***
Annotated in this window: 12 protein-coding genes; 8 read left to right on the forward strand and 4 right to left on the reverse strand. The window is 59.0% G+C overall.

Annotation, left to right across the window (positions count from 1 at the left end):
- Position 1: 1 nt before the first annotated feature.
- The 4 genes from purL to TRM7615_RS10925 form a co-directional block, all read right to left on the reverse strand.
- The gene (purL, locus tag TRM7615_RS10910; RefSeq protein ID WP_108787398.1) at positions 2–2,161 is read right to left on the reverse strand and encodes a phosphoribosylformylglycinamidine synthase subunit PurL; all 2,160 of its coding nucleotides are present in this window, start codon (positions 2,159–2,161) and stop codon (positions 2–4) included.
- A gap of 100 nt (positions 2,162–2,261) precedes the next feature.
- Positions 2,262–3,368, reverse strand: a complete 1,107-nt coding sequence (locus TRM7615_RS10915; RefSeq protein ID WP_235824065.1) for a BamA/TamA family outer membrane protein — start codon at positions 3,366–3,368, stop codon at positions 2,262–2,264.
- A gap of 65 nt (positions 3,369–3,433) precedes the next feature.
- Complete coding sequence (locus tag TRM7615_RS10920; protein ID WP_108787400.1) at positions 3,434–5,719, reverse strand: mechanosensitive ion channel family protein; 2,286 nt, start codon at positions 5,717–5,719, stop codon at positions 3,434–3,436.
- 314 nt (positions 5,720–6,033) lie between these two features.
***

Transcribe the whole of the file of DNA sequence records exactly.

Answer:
Annotated in this window: 12 protein-coding genes; 8 read left to right on the forward strand and 4 right to left on the reverse strand. The window is 59.0% G+C overall.

Annotation, left to right across the window (positions count from 1 at the left end):
- Position 1: 1 nt before the first annotated feature.
- The 4 genes from purL to TRM7615_RS10925 form a co-directional block, all read right to left on the reverse strand.
- The gene (purL, locus tag TRM7615_RS10910; RefSeq protein ID WP_108787398.1) at positions 2–2,161 is read right to left on the reverse strand and encodes a phosphoribosylformylglycinamidine synthase subunit PurL; all 2,160 of its coding nucleotides are present in this window, start codon (positions 2,159–2,161) and stop codon (positions 2–4) included.
- A gap of 100 nt (positions 2,162–2,261) precedes the next feature.
- Positions 2,262–3,368, reverse strand: a complete 1,107-nt coding sequence (locus TRM7615_RS10915; RefSeq protein ID WP_235824065.1) for a BamA/TamA family outer membrane protein — start codon at positions 3,366–3,368, stop codon at positions 2,262–2,264.
- A gap of 65 nt (positions 3,369–3,433) precedes the next feature.
- Complete coding sequence (locus tag TRM7615_RS10920; protein ID WP_108787400.1) at positions 3,434–5,719, reverse strand: mechanosensitive ion channel family protein; 2,286 nt, start codon at positions 5,717–5,719, stop codon at positions 3,434–3,436.
- 314 nt (positions 5,720–6,033) lie between these two features.